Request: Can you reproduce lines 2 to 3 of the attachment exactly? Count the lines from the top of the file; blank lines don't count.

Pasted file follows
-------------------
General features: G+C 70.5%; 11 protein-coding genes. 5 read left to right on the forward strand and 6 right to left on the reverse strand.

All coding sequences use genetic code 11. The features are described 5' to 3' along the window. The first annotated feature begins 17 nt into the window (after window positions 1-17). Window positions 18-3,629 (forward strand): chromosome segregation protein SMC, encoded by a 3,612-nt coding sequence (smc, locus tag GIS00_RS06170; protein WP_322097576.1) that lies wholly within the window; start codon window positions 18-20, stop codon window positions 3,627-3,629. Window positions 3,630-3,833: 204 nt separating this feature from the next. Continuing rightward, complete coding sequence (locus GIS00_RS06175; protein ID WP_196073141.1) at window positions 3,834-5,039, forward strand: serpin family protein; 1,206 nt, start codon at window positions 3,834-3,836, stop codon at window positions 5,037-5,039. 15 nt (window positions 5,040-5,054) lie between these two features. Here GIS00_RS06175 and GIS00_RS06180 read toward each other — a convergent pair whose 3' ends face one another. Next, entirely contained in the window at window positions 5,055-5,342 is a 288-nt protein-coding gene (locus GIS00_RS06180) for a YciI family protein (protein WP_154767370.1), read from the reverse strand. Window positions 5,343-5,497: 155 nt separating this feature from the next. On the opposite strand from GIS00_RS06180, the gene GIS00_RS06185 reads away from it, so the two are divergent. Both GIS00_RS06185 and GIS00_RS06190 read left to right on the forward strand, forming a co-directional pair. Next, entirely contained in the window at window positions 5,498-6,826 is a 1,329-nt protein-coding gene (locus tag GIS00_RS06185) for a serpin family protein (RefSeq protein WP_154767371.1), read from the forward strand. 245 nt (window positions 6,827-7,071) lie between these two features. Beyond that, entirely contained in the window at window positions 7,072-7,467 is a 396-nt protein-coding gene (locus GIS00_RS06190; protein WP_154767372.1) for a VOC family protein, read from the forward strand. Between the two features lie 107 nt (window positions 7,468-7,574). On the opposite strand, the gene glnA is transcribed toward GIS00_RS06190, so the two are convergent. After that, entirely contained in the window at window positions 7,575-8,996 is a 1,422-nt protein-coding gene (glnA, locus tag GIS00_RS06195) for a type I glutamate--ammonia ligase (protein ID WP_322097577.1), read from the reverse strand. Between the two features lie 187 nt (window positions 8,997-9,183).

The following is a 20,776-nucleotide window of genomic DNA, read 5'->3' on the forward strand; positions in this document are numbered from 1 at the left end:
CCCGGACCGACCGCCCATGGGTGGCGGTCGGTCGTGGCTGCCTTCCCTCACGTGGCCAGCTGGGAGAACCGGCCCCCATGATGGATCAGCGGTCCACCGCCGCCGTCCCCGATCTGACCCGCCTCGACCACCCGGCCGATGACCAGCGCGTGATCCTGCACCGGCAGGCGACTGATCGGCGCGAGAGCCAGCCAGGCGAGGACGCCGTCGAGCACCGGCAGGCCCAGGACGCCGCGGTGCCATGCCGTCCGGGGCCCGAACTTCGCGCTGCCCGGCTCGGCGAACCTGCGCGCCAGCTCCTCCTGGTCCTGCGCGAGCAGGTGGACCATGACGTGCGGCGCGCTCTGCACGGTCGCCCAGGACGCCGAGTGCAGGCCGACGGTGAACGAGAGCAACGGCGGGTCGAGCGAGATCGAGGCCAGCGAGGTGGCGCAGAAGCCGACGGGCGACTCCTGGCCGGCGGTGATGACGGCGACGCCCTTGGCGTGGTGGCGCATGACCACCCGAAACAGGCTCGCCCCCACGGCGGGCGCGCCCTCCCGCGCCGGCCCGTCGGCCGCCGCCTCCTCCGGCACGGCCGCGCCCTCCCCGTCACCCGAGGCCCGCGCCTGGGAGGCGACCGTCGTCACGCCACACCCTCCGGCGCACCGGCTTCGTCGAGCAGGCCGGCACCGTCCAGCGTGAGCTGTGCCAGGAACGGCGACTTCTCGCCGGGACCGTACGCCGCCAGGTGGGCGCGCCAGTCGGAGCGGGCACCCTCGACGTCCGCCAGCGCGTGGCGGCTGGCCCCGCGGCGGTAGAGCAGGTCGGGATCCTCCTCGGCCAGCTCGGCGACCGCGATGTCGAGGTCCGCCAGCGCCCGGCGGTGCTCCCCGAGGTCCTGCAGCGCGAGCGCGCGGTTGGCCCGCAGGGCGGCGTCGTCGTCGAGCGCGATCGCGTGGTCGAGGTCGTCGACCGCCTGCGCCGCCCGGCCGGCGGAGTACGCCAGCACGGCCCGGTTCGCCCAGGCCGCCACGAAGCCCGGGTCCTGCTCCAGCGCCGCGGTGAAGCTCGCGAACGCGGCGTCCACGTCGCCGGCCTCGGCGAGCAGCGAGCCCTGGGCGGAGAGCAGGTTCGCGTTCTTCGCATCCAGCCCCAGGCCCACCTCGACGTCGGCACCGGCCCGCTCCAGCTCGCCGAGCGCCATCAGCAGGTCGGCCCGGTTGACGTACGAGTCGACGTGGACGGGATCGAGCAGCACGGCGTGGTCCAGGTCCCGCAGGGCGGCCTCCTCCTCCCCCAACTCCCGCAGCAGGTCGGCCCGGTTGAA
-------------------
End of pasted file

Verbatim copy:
All coding sequences use genetic code 11. The features are described 5' to 3' along the window. The first annotated feature begins 17 nt into the window (after window positions 1-17). Window positions 18-3,629 (forward strand): chromosome segregation protein SMC, encoded by a 3,612-nt coding sequence (smc, locus tag GIS00_RS06170; protein WP_322097576.1) that lies wholly within the window; start codon window positions 18-20, stop codon window positions 3,627-3,629. Window positions 3,630-3,833: 204 nt separating this feature from the next. Continuing rightward, complete coding sequence (locus GIS00_RS06175; protein ID WP_196073141.1) at window positions 3,834-5,039, forward strand: serpin family protein; 1,206 nt, start codon at window positions 3,834-3,836, stop codon at window positions 5,037-5,039. 15 nt (window positions 5,040-5,054) lie between these two features. Here GIS00_RS06175 and GIS00_RS06180 read toward each other — a convergent pair whose 3' ends face one another. Next, entirely contained in the window at window positions 5,055-5,342 is a 288-nt protein-coding gene (locus GIS00_RS06180) for a YciI family protein (protein WP_154767370.1), read from the reverse strand. Window positions 5,343-5,497: 155 nt separating this feature from the next. On the opposite strand from GIS00_RS06180, the gene GIS00_RS06185 reads away from it, so the two are divergent. Both GIS00_RS06185 and GIS00_RS06190 read left to right on the forward strand, forming a co-directional pair. Next, entirely contained in the window at window positions 5,498-6,826 is a 1,329-nt protein-coding gene (locus tag GIS00_RS06185) for a serpin family protein (RefSeq protein WP_154767371.1), read from the forward strand. 245 nt (window positions 6,827-7,071) lie between these two features. Beyond that, entirely contained in the window at window positions 7,072-7,467 is a 396-nt protein-coding gene (locus GIS00_RS06190; protein WP_154767372.1) for a VOC family protein, read from the forward strand. Between the two features lie 107 nt (window positions 7,468-7,574). On the opposite strand, the gene glnA is transcribed toward GIS00_RS06190, so the two are convergent. After that, entirely contained in the window at window positions 7,575-8,996 is a 1,422-nt protein-coding gene (glnA, locus tag GIS00_RS06195) for a type I glutamate--ammonia ligase (protein ID WP_322097577.1), read from the reverse strand. Between the two features lie 187 nt (window positions 8,997-9,183).

The following is a 20,776-nucleotide window of genomic DNA, read 5'->3' on the forward strand; positions in this document are numbered from 1 at the left end: